Believe me, I get sharing the day with your children. With your family. But in my house, we live Pride every day. Two white dads caring for two black kids makes us walking billboards for equality, love, and acceptance. I don't need a day to celebrate my family with my children. We do it in the grocery store. We do it at preschool. We recognize our uniqueness and celebrate it. My children don't need a meltdown and a long walk to tell them about their history and their fathers' connection to the past.

Instead of worrying about where we would find lunch and, again, where the closest bathroom was, I saw beauty that took me by surprise – and I was able to be in the moment with it. Trans men waking boldly and bravely around only wearing only their bindings. Watching high school kids sitting in the grass, wearing crop tops and eating french fries, literally carefree looking up at the clouds. We experienced a community that was free and uninhibited, if just for one afternoon, where who you are isn't odd or something to be hidden. But rather something that is a definition of you and should be your reality 365 days a year.

I know that being gay and having kids can be overwhelming at times. We ask ourselves if we're representing our community adequately (or have we become too heteronormative?). If we have children of a different race, are we giving them the experiences they need to know who they are, as well as navigate that world with gay parents? Are we so embraced at school functions because of our contributions to community or are we a token family? And yes, I'll ask it, are we good enough for acceptance by all gay families, who as if we're single again, judge each other on wealth, looks, and status? No family is better than any other, and gay parents certainly have opportunities to be better towards one another.

Our Pride ended in a small fight while walking to the car, like all good Pride's should. But it wasn't about kids bickering, or kids getting upset they didn't get the right treat. It was about us centering ourselves in a community that isn't exactly welcoming in certain spaces to gay families other times of the year. It was about us catching up with our past while also seeing our collective future.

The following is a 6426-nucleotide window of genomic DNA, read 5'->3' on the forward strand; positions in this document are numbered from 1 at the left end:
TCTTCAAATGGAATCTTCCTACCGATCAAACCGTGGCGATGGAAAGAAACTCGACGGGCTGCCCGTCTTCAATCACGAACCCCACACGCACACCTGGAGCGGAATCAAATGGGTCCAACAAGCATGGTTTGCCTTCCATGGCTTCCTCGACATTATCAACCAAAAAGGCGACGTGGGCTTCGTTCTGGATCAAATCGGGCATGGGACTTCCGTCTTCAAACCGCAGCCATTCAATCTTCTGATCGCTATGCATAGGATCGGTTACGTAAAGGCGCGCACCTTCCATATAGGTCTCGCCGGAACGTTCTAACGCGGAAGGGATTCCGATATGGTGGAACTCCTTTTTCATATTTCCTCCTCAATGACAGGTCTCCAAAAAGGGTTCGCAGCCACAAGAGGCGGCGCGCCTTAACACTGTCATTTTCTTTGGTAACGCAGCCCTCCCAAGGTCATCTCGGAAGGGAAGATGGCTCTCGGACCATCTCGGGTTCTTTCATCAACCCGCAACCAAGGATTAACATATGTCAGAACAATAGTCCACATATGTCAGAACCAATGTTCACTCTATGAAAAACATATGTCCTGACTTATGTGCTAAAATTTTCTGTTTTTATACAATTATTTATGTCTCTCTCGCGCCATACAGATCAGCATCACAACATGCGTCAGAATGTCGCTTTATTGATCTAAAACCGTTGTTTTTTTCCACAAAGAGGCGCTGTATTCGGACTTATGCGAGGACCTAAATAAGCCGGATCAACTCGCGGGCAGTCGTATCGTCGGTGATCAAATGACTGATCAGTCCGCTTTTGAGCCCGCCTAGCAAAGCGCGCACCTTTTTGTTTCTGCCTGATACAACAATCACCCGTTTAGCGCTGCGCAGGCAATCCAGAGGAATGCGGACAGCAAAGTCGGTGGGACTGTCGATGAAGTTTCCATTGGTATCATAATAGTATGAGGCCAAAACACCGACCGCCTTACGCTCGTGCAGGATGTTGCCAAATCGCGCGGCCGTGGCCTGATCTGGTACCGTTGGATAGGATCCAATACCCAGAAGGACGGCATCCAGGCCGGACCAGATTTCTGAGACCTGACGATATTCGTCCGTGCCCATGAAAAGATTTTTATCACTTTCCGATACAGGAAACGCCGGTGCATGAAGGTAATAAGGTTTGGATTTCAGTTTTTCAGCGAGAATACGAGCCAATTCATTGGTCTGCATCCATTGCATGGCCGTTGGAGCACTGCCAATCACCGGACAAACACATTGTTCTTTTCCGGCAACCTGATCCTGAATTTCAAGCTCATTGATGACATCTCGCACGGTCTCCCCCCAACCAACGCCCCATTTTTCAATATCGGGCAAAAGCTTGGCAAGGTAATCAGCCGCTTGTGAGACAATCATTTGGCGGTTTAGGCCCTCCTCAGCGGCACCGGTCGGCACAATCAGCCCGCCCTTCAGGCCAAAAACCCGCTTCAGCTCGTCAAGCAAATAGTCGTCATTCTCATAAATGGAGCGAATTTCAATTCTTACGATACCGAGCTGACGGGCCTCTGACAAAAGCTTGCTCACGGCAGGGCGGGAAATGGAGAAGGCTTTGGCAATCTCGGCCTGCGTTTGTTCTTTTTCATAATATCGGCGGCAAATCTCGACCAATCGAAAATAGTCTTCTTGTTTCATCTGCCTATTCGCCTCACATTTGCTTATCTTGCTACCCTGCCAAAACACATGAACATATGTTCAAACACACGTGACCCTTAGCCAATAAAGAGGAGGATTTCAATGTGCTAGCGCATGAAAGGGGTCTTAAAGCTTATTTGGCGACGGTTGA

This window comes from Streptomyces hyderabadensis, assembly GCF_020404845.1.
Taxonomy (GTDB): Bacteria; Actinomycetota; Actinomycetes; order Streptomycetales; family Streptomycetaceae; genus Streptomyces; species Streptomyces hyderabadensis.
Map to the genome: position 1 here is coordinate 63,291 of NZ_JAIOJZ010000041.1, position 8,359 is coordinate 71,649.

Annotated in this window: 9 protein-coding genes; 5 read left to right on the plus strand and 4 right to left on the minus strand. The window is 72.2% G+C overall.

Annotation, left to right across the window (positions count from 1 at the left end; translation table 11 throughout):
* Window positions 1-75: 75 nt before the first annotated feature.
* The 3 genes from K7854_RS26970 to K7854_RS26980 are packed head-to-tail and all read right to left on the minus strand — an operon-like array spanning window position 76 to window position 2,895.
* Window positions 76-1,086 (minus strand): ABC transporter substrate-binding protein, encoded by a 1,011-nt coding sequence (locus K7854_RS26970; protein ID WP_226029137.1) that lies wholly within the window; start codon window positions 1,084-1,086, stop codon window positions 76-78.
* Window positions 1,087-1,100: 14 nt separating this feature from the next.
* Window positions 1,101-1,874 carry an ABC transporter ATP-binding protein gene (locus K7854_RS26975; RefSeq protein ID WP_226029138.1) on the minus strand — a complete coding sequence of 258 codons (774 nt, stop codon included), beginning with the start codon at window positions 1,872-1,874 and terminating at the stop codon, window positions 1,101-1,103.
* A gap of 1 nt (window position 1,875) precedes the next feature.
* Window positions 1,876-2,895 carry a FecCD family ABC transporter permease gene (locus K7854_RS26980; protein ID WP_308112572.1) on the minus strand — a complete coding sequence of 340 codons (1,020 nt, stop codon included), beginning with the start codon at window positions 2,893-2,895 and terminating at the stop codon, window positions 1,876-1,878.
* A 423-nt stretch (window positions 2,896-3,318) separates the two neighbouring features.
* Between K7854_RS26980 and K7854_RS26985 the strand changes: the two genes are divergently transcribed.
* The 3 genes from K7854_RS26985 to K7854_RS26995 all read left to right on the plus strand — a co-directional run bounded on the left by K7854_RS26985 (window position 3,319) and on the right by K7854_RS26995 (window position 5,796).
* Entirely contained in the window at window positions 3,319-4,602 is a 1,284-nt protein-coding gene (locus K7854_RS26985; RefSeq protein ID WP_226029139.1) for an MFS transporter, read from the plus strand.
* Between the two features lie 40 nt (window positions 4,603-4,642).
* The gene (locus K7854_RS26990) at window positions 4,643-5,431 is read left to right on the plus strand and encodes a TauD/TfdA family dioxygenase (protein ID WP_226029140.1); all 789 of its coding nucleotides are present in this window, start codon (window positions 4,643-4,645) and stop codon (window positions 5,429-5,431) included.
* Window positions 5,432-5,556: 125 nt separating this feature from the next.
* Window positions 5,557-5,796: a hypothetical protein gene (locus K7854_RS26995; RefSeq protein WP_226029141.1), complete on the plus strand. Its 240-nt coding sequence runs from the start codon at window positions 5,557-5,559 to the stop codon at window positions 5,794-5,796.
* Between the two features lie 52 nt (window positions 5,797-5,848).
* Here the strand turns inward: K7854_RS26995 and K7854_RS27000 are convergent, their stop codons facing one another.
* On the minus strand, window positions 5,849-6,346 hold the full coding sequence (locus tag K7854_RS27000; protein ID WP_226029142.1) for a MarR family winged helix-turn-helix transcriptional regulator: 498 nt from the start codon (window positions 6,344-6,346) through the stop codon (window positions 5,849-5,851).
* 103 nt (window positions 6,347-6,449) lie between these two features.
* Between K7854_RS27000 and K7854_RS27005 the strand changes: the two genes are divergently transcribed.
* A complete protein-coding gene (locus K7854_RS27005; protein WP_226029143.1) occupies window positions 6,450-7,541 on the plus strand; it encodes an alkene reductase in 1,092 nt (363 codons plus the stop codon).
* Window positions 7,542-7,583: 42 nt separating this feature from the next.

And the kids didn't seem to mind. They had fun with a babysitter and lived their Pride out loud when they shopped for daddy and papa gifts for Father's Day. That's our Pride. Maybe when the kids are older, and really get the meaning of Pride, we'll start marching together in solidarity. But for right now, daddies needed a little time alone to reconnect with their LGBT family. And while there may be too many beer ads and not enough voter registration tables, we celebrate visibility and love. And my husband and I had time together, reminding us of who we are, who our original family was, and how we will connect who we are now, and our children, with that family as it grows.

At the end of the day, we're all in it together. And my children will be enriched by the experience. Just not this year. This year, we fertilized our roots so that our branches can grow.

Gay Dad Life

Gays With Kids Turns Five!

Wow! Time certainly flies when you're busy becoming the world's biggest online resource and magazine for gay, bi and trans dads!

As if we don't have enough going on this June (Stonewall's 50th anniversary! Father's Day! Taylor Swift rounding up all the gays in West Hollywood for her latest music video!) we're also celebrating another milestone here at Gays With Kids: we're officially turning five this month. (And we don't look a day over two, right?!)